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Carter Wang

takes solace in the fact that, statistically speaking, Cleveland will win a major sports championship while he's alive.

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I’ll cut to the chase. I have two plots that I’ll describe briefly. The first plots the distribution of shot attempts by time for the Cleveland “Big Three” of LeBron James, Kyrie Irving, and Kevin Love, for this season (so far) and all of last season.

As you can see, LeBron’s 2013-2014 season was remarkably uniform, at least compared to Kevin Love’s and Kyrie’s seasons. A lot of this probably has to do with ball-handling, as LeBron is a huge focal point on any offense and Kevin Love is less likely to bring the ball up the floor, resulting in less shots early in the shot clock, at least in comparison to the point guard in Irving.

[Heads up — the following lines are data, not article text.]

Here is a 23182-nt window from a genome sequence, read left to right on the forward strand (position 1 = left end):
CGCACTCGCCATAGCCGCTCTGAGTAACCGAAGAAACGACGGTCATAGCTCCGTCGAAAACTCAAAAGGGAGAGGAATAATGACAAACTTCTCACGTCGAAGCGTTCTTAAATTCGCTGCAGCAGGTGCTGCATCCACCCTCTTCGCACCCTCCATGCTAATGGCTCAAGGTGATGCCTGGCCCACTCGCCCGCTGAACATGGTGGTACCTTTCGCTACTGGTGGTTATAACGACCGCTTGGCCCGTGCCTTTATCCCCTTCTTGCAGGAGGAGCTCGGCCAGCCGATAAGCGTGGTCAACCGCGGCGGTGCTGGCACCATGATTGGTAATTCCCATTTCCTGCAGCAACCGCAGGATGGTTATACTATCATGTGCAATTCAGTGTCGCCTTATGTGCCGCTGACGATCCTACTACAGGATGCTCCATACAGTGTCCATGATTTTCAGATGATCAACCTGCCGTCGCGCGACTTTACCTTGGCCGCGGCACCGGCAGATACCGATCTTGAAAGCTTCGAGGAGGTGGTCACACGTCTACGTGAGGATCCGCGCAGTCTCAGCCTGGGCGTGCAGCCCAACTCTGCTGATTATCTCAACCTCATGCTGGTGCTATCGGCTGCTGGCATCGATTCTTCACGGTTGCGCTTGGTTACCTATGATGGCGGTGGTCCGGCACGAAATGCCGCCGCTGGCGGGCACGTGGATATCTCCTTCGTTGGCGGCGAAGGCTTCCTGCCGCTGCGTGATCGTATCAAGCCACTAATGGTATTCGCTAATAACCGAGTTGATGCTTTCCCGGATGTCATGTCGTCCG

In fact, we may have already seen the effect that LeBron has on Kyrie’s game, at least a little bit, as Kyrie’s shot attempts have shifted to later in the shot clock, probably as a result of LeBron handling some of the ball-handling duties.

Please note that these plots don’t imply anything about the amount of shots taken by the three players, just the shot distributions.


This second plot is very similar to the first, but instead looks at the shot distributions of the shot distances from the basket. LeBron in particular has eschewed the midrange game and gets to the rim most frequently of the three, whereas Kyrie and Kevin Love both are taking as many three’s as ever.


Later on, especially as we get more than 6 games into the season, I’ll take a look at incorporating the distance of the nearest defender, the time that each player holds onto the ball or dribbles, and try to see some of the characteristics of good offenses.

If you have any ideas or suggestions, let me know!